I can’t think of a better story to end this year with than that of Ariell R. Johnson, reportedly the East coasts first black female comics shop owner. Amalgam Comics & Coffeehouse opens in the and coming Kensington part of town and will offer not only comics but a cozy coffeeshop vibe.

This “geeky” hybrid hopes to contribute to the burgeoning Kensington section of Philadelphia. Amalgam hopes to build community around comics, coffee, and relaxing with friends, and also through hosting geeky and diversity-themed workshops, movie/TV screenings, book signings, and BYOB nights.


“I got the idea for the shop about 12 years ago, when I was still attending Temple University,” said Amalgam’s owner, Ariell R. Johnson. “My favorite coffee shop was directly across the street from my comic book store of choice. So, each Friday, I would buy my books at Fat Jack’s, go across the street to Crimson Moon, and read everything I bought.

Johnson hopes to highlight diversity in the shop—along with quality caffeine:

t will be a legit store, so expect to see the heavy hitters that we all know and love,” she said. “But in addition to those usual suspects, we want to showcase diverse comics, creators, and characters. We think that comics are for everyone and anyone that loves comics-women, people of color, and the LGBTQ community. We will actively look to stock titles that showcase people in these groups, right long with Superman, Batman, Captain America, and Thor.”

This story encapsulates everything that happened in comics in 2015: women in comics as characters, readers and carters were no longer a pleasant surprise but the way things are; diversity was often contentious and controversial, but widening the audience was not only a way to get more readers but in general, the right thing to do. And while we were saddened to see Locust Moon close shop in Philadelphia, hopefully Amalgam will carry the torch for indie comics. Also the coffeehouse/comics shop model is one that I’ve seen a few places. Having a “chill out” area seems to be essential to the community building that has kept local brick and mortar stores alive. It’s also part of the book shop tradition…and in 2016 comics stores are indie book stores not the Android’s Dungeon, something that the entire industry needs to embrace. 

I saw this story posted everywhere on my FB feed over the last day or two, so people are getting the message and supporting it.

Congrats to Ariell R. Johnson and wishing her the best of luck for her store.


  1. The “comics cafe” model has been slowly growing.
    I mentioned Legends Comics & Coffee in my Black Friday posts. They have a drive-through for the coffee (because not all cities have subways), and share the landmarked building with J. Coco, a regional Beard chef! They won the Eisner Spirit award in 2014, in business since 2011.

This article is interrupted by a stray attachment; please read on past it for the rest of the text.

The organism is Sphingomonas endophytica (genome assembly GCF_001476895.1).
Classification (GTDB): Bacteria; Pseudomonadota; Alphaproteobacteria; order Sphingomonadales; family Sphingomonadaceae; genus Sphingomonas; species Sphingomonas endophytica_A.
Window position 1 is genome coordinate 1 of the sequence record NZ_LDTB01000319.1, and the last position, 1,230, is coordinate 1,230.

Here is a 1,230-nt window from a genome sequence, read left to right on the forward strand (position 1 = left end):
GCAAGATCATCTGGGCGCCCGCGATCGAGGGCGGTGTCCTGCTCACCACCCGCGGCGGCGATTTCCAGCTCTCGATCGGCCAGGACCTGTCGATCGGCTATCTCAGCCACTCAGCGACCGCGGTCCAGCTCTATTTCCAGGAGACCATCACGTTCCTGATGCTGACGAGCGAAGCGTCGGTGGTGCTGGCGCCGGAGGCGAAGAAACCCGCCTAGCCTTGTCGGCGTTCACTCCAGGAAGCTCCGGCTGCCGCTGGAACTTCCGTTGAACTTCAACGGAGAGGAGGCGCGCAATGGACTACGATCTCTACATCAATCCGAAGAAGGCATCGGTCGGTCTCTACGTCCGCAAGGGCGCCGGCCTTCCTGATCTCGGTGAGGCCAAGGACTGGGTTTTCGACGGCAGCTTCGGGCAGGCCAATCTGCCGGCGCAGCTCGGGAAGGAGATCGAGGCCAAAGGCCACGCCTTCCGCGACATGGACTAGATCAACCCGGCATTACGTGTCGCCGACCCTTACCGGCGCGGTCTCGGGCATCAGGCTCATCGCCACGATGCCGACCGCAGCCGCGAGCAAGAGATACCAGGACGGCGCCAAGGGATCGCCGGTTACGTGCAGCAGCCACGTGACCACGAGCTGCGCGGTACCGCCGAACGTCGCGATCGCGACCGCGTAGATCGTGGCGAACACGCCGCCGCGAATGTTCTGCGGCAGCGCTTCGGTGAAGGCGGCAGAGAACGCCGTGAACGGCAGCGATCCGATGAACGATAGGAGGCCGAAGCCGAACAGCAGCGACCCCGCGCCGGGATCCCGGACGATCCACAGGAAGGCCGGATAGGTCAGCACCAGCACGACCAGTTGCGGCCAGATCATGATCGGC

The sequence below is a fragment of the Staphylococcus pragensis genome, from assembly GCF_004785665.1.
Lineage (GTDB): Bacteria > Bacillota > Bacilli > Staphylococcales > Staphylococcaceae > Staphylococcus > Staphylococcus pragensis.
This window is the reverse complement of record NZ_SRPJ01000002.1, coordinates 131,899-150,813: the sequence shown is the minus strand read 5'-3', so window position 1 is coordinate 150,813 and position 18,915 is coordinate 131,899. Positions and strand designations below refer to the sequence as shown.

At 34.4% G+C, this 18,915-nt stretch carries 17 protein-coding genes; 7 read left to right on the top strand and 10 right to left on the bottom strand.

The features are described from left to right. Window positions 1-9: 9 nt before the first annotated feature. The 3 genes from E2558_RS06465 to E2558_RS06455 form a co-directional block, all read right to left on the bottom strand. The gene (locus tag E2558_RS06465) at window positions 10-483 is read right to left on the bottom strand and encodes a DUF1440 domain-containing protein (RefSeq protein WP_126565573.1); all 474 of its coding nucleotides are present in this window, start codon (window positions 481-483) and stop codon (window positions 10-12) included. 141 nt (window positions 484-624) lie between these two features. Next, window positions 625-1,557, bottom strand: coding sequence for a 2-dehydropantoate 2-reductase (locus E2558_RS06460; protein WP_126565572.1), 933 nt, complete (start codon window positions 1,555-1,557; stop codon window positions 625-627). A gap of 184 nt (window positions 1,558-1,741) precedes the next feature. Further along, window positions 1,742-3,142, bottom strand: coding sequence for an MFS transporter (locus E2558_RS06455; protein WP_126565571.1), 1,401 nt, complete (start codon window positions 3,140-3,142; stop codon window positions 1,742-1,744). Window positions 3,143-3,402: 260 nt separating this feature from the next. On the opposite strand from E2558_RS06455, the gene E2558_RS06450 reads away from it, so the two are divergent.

Sidekick, in Toronto
    Gotham City Comics & Coffee in Mesa, Arizona
    Capes Kafe in Des Moines
    Pulp 716, in Lockport, NY (east of Niagara Falls!)
    Rabbit’s Hole Book Store & Coffee Shop, in Clermont, Florida (west of Orlando)
    Comic Cafe Wollongong in Australia!
    Vigilantes Comics & Cafe in Robin Warners, Georgia
    The Spritely Bean, in Portland, Oregon

    Given that the original coffeehouse model from Vienna encourages customers to linger and read, a comics cafe is a bit of a no-brainer. Even more of a face-palm, when one realizes that manga cafes (mangakissa) are quite prevalent in Japan. Manga Cafe Atom existed for a time in Midtown NYC. See: Geragera, Media Cafe Popeye)

    I think many comics fans did the same as Ms. Johnson. Me, when I shopped at Big Planet Comics in Bethesda, I’d retire to Ben & Jerry’s, or Plato’s Burgers, or the Tastee Diner for lunch!

    OH MY….
    Overnight stay in a mangakissa!

  2. @Torsten – I’m diggin your Legend love. I’ve been going there since I got back into comics, and it’s absolutely amazing; such a great staff.

    Love that these comic cafes are a thing, too. Like Heidi said, this kind of environment can really foster a strong, engaged readership. Which is what the indie side of the market needs; shops that’ll shine a spotlight on comics for wider audiences. And not the same folks who’ve been buying from the big two for years.

  3. Anything positive for the community and a great vision is OK with that. Much success in your business, I’m sure it’s going to be a hit.

  4. I came across this article researching my own store! Thank you Tors be of help.ten for mentioning my store Rabbits Hole Book Store, Comic Shop & Coffee Shop! We survived our first year and we just even moved to a bigger location and now feature a coffee bar along with beer and wine and live music in the weekends. Check out our Facebook page for new pics :) https://www.facebook.com/Rabbits-Hole-Book-Store-Coffee-Shop. Let me know if I can be of help.


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